Background: In 1998 choline Adequate Intakes of 425 and 450 mg/d were established for nonpregnant and pregnant women, respectively. However, to our knowledge, no dose-response studies have been conducted to evaluate the effects of pregnancy or maternal choline intake on biomarkers of choline metabolism.
Objective: We sought to quantify the effects of pregnancy and maternal choline intake on maternal and fetal indicators of choline metabolism.
Design: Healthy pregnant (n = 26; 27 wk gestation) and nonpregnant (n = 21) women were randomly assigned to receive 480 or 930 mg choline/d for 12 wk. Fasting blood samples and placental tissue and umbilical cord venous blood were collected and analyzed for choline and its metabolites.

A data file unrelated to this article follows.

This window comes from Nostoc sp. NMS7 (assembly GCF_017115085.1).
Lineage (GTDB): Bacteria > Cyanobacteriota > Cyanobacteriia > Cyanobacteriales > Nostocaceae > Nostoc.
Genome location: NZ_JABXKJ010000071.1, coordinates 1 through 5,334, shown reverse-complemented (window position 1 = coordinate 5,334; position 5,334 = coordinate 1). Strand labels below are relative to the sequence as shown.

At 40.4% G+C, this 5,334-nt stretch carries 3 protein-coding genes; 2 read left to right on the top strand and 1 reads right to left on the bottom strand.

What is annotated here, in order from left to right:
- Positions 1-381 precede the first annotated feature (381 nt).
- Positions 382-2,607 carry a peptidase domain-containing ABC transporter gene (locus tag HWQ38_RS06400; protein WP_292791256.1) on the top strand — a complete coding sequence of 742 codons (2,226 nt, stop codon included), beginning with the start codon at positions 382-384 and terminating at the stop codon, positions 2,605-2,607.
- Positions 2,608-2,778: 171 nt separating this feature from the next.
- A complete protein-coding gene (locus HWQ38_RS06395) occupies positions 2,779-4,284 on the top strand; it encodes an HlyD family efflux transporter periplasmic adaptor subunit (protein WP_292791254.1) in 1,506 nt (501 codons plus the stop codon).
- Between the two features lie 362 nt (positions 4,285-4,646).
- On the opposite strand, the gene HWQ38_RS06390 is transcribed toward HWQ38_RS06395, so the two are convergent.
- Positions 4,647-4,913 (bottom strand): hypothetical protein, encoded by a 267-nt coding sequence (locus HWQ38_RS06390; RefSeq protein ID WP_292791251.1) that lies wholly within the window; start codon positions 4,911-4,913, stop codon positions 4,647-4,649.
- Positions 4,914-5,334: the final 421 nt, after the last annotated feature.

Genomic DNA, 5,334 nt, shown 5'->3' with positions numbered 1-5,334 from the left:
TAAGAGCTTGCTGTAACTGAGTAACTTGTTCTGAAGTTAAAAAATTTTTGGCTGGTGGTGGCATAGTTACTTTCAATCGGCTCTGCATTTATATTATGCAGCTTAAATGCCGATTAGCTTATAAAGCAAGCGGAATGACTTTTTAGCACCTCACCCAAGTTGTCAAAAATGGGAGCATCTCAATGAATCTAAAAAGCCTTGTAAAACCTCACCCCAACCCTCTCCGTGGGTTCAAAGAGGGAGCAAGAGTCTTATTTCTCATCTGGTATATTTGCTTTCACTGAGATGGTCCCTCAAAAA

Results: Regardless of the choline intake, pregnant women had higher circulating concentrations of choline (30%; P < 0.001) but lower concentrations of betaine, dimethylglycine, sarcosine, and methionine (13-55%; P < 0.001). Obligatory losses of urinary choline and betaine in pregnant women were ∼2-4 times as high (P ≤ 0.02) as those in nonpregnant women. A higher choline intake yielded higher concentrations of choline, betaine, dimethylglycine, and sarcosine (12-46%; P ≤ 0.08) in both pregnant and nonpregnant women without affecting urinary choline excretion. The higher maternal choline intake also led to a doubling of dimethylglycine in cord plasma (P = 0.002).
Conclusion: These data suggest that an increment of 25 mg choline/d to meet the demands of pregnancy is insufficient and show that a higher maternal choline intake increases the use of choline as a methyl donor in both maternal and fetal compartments. This trial was registered at clinicaltrials.gov as NCT01127022.